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Forget political labels, let’s think for ourselves

Essay by Michael S. Smith

Politics – March 2007 – Colorado Central Magazine

I RECENTLY FILLED OUT A SURVEY from an environmental group but got stumped by the question about my political affiliation. The right of the scale was labeled “conservative” and the left side was “radical.”

I bristled. Compare the two words: Conservative has a pleasant root, conserve, as in not squandering money or resources. Radical evokes bomb-throwing Russian anarchists. If we must categorize people, “left” or “right” are far less pejorative.

I find it difficult to categorize myself as conservative or, heaven forbid, “liberal.” If the current administration — which quickly converted a large surplus into a larger debt, and wants to open up much of the West to extract hydrocarbons, and favors pre-emptive war — is considered conservative, then surely I must be a liberal. Further, I believe in helping Americans who are poor, lack a voice, and can’t afford basic health care, housing or higher education. Indeed, I’m surprised the word liberal is considered suspect, since President Bush used a common root, when he first proposed “liberating” Iraq.

True, liberals often favor “onerous” regulation, but I’m hard-pressed to think of an industry that has effectively regulated itself. Remember Enron? Have you been reading about corporations backdating lucrative options for already highly paid executives?

But I’m conservative, too, for I feel wise use of our natural resources is patriotic. I am disturbed that too much debate on energy centers on finding new sources, rather than using effective conservation measures. As a Naval officer, I visited Corregidor and the American cemetery in Manila and thought, “We have a right to be here. We paid for it in blood.” That’s a conservative view.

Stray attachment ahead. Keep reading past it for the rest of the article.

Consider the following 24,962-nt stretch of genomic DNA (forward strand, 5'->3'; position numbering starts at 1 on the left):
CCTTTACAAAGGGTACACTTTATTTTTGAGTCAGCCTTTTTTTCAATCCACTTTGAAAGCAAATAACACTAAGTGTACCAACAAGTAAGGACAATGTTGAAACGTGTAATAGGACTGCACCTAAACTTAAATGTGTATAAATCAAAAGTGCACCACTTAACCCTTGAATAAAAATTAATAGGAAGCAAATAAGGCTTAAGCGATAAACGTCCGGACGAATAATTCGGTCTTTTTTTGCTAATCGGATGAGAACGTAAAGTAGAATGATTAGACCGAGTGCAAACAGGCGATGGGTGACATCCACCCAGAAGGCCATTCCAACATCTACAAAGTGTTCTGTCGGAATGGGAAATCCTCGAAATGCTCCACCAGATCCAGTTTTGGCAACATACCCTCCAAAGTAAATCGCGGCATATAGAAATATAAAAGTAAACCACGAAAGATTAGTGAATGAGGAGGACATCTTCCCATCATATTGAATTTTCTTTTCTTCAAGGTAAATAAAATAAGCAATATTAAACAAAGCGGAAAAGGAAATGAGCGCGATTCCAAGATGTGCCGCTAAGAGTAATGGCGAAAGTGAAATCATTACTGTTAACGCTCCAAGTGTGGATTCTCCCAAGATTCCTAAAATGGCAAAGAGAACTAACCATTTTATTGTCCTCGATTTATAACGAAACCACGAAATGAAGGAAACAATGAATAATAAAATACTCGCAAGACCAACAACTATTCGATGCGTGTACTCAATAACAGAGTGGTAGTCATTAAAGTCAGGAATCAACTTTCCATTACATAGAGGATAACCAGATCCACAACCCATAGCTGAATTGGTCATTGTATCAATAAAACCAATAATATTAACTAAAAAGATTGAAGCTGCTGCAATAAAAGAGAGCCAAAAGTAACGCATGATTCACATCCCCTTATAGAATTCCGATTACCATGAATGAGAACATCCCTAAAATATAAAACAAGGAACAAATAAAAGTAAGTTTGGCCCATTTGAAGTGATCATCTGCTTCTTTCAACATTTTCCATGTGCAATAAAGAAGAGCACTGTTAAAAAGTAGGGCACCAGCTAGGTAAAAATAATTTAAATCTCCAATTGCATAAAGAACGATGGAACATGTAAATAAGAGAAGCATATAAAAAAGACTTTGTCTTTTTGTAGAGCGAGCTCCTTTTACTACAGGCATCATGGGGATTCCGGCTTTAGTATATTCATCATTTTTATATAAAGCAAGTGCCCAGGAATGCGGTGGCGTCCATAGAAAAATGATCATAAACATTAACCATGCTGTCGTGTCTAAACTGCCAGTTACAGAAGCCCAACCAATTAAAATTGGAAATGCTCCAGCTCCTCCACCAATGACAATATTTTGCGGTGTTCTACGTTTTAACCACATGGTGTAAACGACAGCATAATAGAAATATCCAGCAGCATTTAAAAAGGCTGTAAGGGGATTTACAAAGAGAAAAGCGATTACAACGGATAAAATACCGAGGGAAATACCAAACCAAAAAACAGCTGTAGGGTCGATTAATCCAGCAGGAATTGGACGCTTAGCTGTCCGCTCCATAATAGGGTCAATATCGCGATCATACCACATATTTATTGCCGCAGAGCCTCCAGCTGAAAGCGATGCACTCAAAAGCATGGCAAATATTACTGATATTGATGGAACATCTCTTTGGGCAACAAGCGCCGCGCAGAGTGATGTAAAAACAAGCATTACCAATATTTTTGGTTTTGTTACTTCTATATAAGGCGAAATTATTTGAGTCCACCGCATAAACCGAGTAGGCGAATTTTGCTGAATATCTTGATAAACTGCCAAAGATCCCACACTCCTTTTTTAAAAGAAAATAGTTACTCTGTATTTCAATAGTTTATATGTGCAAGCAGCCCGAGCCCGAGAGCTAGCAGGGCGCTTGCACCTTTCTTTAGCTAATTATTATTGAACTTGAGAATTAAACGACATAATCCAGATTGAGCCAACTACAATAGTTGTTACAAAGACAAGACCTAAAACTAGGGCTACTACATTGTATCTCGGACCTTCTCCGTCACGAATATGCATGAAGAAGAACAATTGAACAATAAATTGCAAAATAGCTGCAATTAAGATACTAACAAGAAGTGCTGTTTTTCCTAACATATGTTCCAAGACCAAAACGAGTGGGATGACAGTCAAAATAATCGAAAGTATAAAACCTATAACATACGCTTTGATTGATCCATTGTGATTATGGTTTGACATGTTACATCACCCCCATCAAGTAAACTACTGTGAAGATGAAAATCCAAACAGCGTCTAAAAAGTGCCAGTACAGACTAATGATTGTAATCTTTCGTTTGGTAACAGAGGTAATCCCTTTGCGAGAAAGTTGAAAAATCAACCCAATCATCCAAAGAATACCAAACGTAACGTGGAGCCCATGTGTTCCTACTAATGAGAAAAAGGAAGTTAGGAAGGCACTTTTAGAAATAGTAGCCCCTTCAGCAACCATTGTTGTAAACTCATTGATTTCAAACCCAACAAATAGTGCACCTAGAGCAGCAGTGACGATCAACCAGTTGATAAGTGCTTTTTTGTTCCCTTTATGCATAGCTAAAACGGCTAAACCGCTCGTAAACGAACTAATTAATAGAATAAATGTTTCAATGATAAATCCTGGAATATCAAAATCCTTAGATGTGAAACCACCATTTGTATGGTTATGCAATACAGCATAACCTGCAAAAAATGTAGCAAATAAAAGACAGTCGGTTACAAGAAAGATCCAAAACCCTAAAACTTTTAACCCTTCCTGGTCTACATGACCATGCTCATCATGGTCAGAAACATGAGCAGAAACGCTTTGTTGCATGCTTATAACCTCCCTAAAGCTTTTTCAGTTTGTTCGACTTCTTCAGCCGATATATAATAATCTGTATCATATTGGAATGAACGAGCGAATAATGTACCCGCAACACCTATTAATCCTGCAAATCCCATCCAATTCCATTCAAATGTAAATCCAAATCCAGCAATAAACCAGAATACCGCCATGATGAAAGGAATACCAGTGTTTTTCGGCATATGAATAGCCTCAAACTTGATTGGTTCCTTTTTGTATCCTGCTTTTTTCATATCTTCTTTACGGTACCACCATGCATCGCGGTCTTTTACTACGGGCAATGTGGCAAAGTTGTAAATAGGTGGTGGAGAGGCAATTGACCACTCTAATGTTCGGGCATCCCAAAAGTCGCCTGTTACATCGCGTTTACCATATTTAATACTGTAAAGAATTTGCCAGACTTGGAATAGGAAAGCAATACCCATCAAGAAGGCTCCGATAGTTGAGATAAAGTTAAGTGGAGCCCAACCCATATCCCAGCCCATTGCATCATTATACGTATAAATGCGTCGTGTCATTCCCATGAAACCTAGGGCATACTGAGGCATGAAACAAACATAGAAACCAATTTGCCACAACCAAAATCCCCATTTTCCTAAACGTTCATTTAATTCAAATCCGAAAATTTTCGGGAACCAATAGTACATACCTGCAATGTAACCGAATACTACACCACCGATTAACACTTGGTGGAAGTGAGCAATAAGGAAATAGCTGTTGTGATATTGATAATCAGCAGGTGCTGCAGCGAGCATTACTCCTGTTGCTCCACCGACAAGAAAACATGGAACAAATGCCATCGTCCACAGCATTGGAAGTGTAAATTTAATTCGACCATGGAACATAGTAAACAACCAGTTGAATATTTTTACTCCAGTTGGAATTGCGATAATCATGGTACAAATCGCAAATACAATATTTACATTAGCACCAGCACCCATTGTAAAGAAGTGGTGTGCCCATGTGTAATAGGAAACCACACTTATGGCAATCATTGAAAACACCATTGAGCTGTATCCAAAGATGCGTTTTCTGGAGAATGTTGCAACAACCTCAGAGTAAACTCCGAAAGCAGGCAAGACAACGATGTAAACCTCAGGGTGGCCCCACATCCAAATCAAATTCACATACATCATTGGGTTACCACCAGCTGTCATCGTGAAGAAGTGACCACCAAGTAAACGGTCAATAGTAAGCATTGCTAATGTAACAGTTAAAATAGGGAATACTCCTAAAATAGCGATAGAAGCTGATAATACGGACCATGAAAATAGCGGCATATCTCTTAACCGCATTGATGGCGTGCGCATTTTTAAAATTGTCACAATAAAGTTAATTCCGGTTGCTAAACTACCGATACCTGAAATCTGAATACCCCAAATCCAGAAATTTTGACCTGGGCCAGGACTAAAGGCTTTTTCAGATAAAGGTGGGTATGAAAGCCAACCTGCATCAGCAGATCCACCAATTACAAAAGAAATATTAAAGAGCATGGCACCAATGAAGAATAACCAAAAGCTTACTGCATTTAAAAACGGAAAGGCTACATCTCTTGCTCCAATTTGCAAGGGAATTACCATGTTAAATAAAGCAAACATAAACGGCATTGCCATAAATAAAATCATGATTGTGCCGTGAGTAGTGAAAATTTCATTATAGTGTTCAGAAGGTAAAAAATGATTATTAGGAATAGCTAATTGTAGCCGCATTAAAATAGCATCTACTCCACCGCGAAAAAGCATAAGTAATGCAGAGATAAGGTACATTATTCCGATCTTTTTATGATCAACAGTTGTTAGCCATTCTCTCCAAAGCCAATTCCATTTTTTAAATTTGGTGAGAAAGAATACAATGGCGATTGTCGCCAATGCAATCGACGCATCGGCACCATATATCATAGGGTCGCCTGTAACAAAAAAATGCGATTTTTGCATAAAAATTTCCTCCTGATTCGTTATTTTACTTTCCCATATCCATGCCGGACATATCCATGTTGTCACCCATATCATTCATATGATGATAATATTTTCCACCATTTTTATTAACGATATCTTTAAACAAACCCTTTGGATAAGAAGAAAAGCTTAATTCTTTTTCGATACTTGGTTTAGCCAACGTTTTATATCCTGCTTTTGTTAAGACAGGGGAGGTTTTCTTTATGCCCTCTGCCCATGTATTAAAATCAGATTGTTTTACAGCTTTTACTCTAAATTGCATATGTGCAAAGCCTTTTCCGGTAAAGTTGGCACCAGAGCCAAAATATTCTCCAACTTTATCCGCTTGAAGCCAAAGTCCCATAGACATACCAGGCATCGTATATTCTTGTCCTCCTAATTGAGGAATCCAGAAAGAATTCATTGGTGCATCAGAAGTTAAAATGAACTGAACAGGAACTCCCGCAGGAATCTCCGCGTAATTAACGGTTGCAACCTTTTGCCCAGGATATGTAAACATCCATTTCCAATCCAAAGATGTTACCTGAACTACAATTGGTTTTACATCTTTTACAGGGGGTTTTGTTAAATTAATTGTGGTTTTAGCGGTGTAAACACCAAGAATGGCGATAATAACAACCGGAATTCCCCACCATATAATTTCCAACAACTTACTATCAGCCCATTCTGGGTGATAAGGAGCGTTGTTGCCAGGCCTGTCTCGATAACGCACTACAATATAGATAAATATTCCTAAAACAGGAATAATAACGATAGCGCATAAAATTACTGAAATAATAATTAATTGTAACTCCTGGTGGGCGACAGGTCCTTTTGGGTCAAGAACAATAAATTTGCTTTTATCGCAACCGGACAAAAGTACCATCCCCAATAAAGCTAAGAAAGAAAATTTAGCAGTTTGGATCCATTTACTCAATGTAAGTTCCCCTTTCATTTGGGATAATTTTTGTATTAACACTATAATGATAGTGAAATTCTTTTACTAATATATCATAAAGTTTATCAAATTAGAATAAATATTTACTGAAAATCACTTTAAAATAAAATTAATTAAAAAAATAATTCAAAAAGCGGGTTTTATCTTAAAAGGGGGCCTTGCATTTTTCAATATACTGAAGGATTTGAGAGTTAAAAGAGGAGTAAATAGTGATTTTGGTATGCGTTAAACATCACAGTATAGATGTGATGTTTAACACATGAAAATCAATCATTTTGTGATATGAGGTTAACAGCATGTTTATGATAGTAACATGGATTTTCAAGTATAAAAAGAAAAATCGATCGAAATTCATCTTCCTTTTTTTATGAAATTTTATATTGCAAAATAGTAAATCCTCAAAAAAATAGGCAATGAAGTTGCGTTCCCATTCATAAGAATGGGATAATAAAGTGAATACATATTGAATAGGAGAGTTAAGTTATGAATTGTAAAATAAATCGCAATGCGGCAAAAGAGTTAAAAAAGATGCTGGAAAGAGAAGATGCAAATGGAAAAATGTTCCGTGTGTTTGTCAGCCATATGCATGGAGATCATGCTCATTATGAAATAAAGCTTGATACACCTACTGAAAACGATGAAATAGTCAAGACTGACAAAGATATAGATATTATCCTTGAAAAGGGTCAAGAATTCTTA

I am at odds with liberals on immigration, for I believe our future is in jeopardy if we fail to control our borders. We have one of the highest birth rates in the industrialized world, and we will not keep wilderness for future generations if our growth remains poorly checked.

I am both liberal and conservative, and I see too much co-opting and frank misuse of these labels. If I must be categorized, let it be for the habit of using words properly.

I have no issue with same-sex marriage, since I think sexual preference is hard-wired, not a matter of choice. But as “the child born on the Sabbath day,” I have long resented the changed meaning of the descriptive word “gay.” We’re told about Intelligent Design, rather than God made it, because the latter hasn’t a prayer (sorry!) of getting approved by most school boards. The “Clear Skies” and “Healthy Forest” initiatives were neither. As a former practicing neurologist who treated hundreds of comatose patients, I resented those who tried to place the label “minimally conscious state” on Terri Schiavo, when persistent vegetative state was the proper term, borne out by the autopsy.

We say Right to Life, rather than Right to be Born, even though many are more concerned about intrauterine life than postpartum poverty. The No Child Left Behind law leads to poorly performing schools losing federal money, certainly a curious way of helping schools reform. A disturbingly large number of Americans refer to the Iraq conflict as the “War on Terror,” true only if one considers that our invasion unleashed more of that terror. A developer who builds on “raw” land sounds benign, unless you are concerned about sprawl.

THAT BRINGS ME BACK to the word “radical” in the environmental group’s survey. Perhaps the surveyor was around back in the ’60s, when left-wing radicals were prominent. But radical merely means taking an extreme position. There are radical environmentalists, such as the Vail and Phoenix arsonists, but attacking those who oppose our involvement in Iraq as radicals marginalizes just about anyone who thinks this country is going in the wrong direction.

Next time you listen to the news or are in a conversation, notice the use of catchphrases to over-simplify complex people and issues. We need to carefully analyze not only what’s being said but also how it’s expressed. That takes effort, time and critical-thinking skills. Those who wish to convince us of their opinion hope we won’t make the first, don’t have the second and won’t apply the third.

Is it a radical idea to hope we will change?

Michael S. Smith is a contributor to Writers on the Range, a service of High Country News. He writes in Tucson, Arizona.